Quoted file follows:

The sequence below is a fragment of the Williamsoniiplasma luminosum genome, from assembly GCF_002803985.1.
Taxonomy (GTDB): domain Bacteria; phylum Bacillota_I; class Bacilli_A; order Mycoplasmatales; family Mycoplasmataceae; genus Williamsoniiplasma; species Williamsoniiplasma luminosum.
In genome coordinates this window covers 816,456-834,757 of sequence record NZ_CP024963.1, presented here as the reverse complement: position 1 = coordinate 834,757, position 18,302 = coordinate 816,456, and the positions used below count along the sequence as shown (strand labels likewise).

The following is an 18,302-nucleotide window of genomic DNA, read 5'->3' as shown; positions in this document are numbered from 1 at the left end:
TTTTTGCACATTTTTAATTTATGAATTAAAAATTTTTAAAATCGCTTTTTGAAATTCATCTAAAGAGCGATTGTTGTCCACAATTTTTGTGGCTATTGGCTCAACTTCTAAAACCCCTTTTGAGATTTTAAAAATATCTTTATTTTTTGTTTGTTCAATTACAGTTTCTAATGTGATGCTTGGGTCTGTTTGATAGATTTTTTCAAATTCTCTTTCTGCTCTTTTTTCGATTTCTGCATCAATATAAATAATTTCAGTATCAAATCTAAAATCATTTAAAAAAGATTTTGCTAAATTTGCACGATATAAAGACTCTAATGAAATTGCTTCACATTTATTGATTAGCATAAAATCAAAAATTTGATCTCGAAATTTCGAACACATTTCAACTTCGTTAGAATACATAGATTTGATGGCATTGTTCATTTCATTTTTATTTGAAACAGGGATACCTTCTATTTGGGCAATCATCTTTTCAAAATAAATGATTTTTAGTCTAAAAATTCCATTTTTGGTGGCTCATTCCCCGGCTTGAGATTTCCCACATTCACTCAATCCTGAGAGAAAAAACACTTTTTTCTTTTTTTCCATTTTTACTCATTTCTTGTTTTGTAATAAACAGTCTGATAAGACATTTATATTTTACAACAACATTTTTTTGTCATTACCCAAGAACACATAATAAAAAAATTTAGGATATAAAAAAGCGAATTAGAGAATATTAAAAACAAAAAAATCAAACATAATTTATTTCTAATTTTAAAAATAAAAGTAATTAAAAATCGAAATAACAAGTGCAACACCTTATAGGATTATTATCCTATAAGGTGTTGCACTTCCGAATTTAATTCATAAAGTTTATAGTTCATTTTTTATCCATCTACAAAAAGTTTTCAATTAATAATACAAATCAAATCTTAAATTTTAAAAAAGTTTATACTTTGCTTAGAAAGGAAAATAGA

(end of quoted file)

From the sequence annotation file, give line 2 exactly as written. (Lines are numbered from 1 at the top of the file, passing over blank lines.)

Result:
Taxonomy (GTDB): domain Bacteria; phylum Bacillota_I; class Bacilli_A; order Mycoplasmatales; family Mycoplasmataceae; genus Williamsoniiplasma; species Williamsoniiplasma luminosum.